I asked my vet if not removing the eggs is best and she said that in some cases, that can play a role, but not always. There's about a 50% chance that this was why, but some birds still lay eggs like a little machine even if they are never removed. My keet laid 16 eggs! I had to bring her in for a shot of hormones and remove her from the male. She's doing fine now. My vet said I can probably put her back with the male in the late fall when birds are less likely to nest, but that I should keep an eye on her. If she's looking like she's trying to nest, don't let her. Remove any fledgling nests she's starting - she will not lay eggs if there is no place for them. The vet also said that some people have had success with having a dog walk around nearby, even if you have to borrow your friend's dog and bring it past the cage once. This makes the bird feel less safe and less likely to nest.

    If your birds do have young, make sure you have good homes in mind for them if you can't keep them all - you can check with pet stores (some will take home-bred parakeets) or check around with friends.

    [back]   I found an egg on the bottom of the cage, what do I do?

    If the female is not sitting on it, you can probably remove it. Read the entry above to learn more about nesting behavior in parakeets, and how to encourage or discourage it. Females can lay eggs even if there is no male - the egg will not hatch, however, because it isn't fertilized.

    [back]   Can I tell if the female is pregnant? How long before they lay an egg when they have one inside?

    It takes about 2 days for an egg to form, travel down the cloaca and come out. You can't tell the female is pregnant - she will not look swollen. You might be able to tell when she's about to lay one because maybe you'll see her straining a bit at the bottom of the cage. If you see your budgie straining for a few hours, your parakeet could be suffering from a potentially-fatal condition known as egg-binding, where the egg will not come out. If you see this, you can try to dab some warm olive oil around the opening, but if this does not help her, get her to a veterinarian pronto! This is an emergency situation and your keet can die if this is not treated quickly enough!

    [back]   I want to put a nesting box in the cage, but the birds flip out whenever I try. What do I do?

    Birds flip out when you put new stuff in their cage because they are scared of it. I've had pretty good success with putting something in the cage really slowly. Once it's in, I will tie millet spray with twist ties to it. They love millet sprays. it's a great parakeet treat. After a while they will explore the new thing only because they are dying to get to the treat. Leave it in the cage for a few days/weeks and they will get used to it.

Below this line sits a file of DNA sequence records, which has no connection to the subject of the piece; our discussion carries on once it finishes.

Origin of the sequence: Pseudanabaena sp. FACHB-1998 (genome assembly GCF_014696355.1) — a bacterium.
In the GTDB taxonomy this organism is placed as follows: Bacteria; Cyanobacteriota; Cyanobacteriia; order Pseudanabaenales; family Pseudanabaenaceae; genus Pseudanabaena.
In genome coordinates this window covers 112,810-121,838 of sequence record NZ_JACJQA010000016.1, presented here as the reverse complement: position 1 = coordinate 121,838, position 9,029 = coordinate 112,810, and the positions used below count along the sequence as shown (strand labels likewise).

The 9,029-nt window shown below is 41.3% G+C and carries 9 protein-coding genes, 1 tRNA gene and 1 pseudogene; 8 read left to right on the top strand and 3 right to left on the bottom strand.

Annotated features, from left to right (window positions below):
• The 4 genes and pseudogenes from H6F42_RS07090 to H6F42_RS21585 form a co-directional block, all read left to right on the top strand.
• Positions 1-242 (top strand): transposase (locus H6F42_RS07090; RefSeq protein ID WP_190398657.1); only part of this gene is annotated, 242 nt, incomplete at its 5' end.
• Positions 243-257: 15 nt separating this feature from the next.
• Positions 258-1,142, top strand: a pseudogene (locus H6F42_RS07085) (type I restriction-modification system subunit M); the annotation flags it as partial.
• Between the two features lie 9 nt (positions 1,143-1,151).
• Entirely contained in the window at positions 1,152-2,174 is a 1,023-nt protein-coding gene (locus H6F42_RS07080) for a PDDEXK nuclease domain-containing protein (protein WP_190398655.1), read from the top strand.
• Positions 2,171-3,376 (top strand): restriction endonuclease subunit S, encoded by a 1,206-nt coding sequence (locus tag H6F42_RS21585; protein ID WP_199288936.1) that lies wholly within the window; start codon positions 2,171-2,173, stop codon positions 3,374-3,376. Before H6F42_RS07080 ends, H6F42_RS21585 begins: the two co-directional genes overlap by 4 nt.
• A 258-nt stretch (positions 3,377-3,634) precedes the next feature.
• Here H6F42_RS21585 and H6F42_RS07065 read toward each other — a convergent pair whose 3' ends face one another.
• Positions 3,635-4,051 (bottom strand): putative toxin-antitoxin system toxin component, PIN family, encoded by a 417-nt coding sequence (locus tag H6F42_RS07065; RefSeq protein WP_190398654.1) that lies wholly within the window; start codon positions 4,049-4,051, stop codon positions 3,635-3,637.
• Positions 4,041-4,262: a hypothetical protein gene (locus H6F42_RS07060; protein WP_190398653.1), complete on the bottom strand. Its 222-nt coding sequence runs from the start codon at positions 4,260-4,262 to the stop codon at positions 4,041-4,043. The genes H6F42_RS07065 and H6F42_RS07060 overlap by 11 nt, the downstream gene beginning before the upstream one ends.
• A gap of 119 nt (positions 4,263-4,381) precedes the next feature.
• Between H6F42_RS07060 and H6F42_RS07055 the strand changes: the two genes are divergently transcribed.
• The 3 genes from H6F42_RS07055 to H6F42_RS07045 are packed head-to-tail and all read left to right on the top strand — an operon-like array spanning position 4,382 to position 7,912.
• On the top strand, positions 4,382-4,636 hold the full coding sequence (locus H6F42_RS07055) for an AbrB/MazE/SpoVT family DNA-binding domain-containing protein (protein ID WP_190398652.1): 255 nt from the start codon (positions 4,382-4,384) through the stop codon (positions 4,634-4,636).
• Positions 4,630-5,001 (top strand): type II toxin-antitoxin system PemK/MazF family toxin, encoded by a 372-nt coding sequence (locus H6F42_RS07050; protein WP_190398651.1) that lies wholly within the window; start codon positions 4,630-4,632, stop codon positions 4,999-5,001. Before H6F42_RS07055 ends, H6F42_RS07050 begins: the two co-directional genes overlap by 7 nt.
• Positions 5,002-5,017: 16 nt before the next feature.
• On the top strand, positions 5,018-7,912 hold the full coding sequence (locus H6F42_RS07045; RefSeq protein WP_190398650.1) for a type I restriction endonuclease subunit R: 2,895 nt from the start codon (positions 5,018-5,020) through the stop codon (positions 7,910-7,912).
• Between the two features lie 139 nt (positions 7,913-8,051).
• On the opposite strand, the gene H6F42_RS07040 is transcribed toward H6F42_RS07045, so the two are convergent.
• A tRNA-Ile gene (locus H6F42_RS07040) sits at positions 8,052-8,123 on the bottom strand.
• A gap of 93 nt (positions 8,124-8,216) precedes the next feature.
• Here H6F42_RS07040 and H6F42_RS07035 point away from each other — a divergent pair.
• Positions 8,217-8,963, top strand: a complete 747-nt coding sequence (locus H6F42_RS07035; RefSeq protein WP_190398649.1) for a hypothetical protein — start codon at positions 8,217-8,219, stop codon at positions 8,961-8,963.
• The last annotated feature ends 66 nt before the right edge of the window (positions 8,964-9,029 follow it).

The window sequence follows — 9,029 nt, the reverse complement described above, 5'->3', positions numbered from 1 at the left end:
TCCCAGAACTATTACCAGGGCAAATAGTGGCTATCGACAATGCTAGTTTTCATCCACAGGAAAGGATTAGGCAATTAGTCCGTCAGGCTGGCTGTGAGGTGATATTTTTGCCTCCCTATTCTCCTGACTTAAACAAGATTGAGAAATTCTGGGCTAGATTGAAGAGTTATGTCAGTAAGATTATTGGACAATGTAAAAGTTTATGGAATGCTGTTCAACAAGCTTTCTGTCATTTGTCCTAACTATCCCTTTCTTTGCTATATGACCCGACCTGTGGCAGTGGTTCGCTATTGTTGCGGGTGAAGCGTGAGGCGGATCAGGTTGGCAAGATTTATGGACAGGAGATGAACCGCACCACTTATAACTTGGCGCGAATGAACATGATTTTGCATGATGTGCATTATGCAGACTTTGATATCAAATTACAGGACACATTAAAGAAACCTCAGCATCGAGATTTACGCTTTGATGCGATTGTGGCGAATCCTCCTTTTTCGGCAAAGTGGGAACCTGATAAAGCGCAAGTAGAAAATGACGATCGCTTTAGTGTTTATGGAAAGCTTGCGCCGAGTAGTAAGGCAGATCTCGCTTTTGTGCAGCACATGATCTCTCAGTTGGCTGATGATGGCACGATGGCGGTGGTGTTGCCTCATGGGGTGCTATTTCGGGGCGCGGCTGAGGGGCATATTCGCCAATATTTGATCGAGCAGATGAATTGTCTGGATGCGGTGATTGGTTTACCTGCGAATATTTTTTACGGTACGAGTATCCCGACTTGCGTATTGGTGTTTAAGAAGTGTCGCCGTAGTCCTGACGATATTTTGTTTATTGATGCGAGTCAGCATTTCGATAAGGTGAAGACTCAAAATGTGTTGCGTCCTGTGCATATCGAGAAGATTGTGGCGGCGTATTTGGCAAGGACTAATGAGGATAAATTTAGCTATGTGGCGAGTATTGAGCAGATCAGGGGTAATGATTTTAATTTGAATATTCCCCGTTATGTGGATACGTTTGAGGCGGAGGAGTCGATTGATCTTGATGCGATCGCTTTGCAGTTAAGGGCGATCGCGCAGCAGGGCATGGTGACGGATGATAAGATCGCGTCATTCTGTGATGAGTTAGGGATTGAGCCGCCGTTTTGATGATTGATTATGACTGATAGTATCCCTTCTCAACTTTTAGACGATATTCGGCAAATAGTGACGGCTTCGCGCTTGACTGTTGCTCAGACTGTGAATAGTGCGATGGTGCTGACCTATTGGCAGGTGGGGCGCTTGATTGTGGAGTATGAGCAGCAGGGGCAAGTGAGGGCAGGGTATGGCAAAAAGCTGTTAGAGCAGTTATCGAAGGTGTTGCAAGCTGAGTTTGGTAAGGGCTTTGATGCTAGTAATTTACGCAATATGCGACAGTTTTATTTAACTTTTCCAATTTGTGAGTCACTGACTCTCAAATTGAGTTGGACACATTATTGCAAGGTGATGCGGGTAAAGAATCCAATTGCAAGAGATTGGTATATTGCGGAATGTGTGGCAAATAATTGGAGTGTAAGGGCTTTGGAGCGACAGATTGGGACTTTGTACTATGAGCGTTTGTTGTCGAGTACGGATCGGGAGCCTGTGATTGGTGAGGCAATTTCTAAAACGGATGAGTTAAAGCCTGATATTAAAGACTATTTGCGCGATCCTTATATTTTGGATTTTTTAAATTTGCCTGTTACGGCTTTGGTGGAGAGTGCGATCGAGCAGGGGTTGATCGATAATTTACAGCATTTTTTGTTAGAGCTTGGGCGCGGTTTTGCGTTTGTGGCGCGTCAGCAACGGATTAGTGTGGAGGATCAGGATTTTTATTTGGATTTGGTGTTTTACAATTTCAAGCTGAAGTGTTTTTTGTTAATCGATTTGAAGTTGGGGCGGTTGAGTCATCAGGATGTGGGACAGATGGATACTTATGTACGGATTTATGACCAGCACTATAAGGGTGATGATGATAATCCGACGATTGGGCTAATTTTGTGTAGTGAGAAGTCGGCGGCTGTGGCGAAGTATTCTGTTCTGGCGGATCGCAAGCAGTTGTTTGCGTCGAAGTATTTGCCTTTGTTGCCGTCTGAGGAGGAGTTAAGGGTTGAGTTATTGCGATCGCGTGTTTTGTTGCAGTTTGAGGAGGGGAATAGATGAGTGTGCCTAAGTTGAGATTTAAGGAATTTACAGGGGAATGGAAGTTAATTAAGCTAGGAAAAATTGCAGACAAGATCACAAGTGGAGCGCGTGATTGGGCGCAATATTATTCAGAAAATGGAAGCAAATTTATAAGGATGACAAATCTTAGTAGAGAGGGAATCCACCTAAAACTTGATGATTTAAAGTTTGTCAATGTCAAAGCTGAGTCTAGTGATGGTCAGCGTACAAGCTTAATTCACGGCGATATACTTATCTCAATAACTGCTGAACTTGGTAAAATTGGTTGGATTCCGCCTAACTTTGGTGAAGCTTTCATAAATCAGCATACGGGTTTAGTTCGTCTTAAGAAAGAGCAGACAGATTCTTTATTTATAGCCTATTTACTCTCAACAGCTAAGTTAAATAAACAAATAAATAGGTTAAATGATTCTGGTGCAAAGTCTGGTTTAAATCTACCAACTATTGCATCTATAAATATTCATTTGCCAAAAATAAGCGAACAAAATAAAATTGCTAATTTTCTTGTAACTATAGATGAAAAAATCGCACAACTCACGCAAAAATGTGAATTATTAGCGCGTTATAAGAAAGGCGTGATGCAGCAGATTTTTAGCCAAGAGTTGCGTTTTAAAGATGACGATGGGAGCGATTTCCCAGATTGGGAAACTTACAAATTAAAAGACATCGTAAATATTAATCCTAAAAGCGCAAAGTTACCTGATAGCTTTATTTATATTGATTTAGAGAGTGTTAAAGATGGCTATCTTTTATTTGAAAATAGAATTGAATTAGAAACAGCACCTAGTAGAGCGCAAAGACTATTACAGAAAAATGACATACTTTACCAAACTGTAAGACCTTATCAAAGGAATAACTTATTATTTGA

If there isn't enough room inside the cage for a nesting box, you can get ones that mount on the outside of the cage.

    [back]   The female is biting holes in her eggs - what does this mean?

    Females will do this when they are calcium deficient. Go out and buy your parakeet a cuttle bone, put that in the cage near a mirror or something fun and she'll gnaw away at it. Also buy some vitamin drops and mix in 1-2 drops with her birdseed (stir with a clean finger or spoon). That way you'll help her build back her stores of vitamins. Egg laying can be very demanding on the body, nutrition-wise. Don't put the drops in the water even if the label says so because that can cause bacteria to grow in the water really quickly and be harmful to the parakeet. (That's what my vet said anyway - in the food is best.)

    [back]   After the mating, how long is it usually before the female lays her eggs?

    After about a day or two. (Please see - also on the links page.)

    If your question is not answered on this page or appears to be of a medical nature, please call an avian vet right away. Birds do not act sick until they are REALLY sick so if you can tell something is wrong it could be fatal. Please see the links page to find an avian vet in your state.

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    This site is dedicated to Dr. Piety, without whose kindness, wisdom, and sharing of knowledge this would not be possible. You are missed.
    Holly Russo     ...when I am not playing with my keets, I design web pages.
    Please note that I am not always able to respond to e-mail due to the large volume received, but I am happy to collect questions & suggestions to add to the FAQ page. Please check the FAQ first to see if your question has already been addressed before emailing. Thank you so much for stopping by!
    I am not a vet; my only source of knowledge is my own experience.
    For definitive advice, please consult with a veterinarian that specializes in birds.